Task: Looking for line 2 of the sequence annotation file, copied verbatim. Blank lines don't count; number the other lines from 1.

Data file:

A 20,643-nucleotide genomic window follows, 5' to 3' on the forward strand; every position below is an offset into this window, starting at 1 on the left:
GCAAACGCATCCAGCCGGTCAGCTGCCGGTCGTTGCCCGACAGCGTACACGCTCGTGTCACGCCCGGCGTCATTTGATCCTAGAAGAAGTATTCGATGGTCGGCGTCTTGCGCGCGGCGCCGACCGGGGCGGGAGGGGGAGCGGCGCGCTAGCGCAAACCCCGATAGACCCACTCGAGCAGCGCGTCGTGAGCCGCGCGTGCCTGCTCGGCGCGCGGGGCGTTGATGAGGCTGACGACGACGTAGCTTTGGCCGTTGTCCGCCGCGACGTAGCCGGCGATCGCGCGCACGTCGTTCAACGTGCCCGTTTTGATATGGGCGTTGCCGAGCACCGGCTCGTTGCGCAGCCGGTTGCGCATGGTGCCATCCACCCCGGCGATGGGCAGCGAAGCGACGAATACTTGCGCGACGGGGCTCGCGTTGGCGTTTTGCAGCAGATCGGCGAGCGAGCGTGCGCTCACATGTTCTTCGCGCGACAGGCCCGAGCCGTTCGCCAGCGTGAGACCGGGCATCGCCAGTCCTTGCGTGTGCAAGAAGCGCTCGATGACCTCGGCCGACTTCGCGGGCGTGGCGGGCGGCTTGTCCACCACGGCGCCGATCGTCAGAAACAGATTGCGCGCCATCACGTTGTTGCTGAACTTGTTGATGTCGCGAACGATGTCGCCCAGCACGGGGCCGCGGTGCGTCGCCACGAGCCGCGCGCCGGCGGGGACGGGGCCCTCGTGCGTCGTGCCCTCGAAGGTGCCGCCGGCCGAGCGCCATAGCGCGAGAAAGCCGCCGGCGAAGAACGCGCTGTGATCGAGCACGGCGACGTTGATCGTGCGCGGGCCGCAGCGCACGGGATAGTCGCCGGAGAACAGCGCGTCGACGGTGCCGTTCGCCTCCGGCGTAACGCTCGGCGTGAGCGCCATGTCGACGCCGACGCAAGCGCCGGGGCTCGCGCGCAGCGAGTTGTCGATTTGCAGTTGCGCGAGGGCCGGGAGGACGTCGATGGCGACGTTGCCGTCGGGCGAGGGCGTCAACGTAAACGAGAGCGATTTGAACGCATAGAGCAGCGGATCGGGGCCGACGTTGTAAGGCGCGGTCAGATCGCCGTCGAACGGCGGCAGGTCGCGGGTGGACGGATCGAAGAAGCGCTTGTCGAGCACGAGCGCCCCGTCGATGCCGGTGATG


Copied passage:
GCAAACGCATCCAGCCGGTCAGCTGCCGGTCGTTGCCCGACAGCGTACACGCTCGTGTCACGCCCGGCGTCATTTGATCCTAGAAGAAGTATTCGATGGTCGGCGTCTTGCGCGCGGCGCCGACCGGGGCGGGAGGGGGAGCGGCGCGCTAGCGCAAACCCCGATAGACCCACTCGAGCAGCGCGTCGTGAGCCGCGCGTGCCTGCTCGGCGCGCGGGGCGTTGATGAGGCTGACGACGACGTAGCTTTGGCCGTTGTCCGCCGCGACGTAGCCGGCGATCGCGCGCACGTCGTTCAACGTGCCCGTTTTGATATGGGCGTTGCCGAGCACCGGCTCGTTGCGCAGCCGGTTGCGCATGGTGCCATCCACCCCGGCGATGGGCAGCGAAGCGACGAATACTTGCGCGACGGGGCTCGCGTTGGCGTTTTGCAGCAGATCGGCGAGCGAGCGTGCGCTCACATGTTCTTCGCGCGACAGGCCCGAGCCGTTCGCCAGCGTGAGACCGGGCATCGCCAGTCCTTGCGTGTGCAAGAAGCGCTCGATGACCTCGGCCGACTTCGCGGGCGTGGCGGGCGGCTTGTCCACCACGGCGCCGATCGTCAGAAACAGATTGCGCGCCATCACGTTGTTGCTGAACTTGTTGATGTCGCGAACGATGTCGCCCAGCACGGGGCCGCGGTGCGTCGCCACGAGCCGCGCGCCGGCGGGGACGGGGCCCTCGTGCGTCGTGCCCTCGAAGGTGCCGCCGGCCGAGCGCCATAGCGCGAGAAAGCCGCCGGCGAAGAACGCGCTGTGATCGAGCACGGCGACGTTGATCGTGCGCGGGCCGCAGCGCACGGGATAGTCGCCGGAGAACAGCGCGTCGACGGTGCCGTTCGCCTCCGGCGTAACGCTCGGCGTGAGCGCCATGTCGACGCCGACGCAAGCGCCGGGGCTCGCGCGCAGCGAGTTGTCGATTTGCAGTTGCGCGAGGGCCGGGAGGACGTCGATGGCGACGTTGCCGTCGGGCGAGGGCGTCAACGTAAACGAGAGCGATTTGAACGCATAGAGCAGCGGATCGGGGCCGACGTTGTAAGGCGCGGTCAGATCGCCGTCGAACGGCGGCAGGTCGCGGGTGGACGGATCGAAGAAGCGCTTGTCGAGCACGAGCGCCCCGTCGATGCCGGTGATG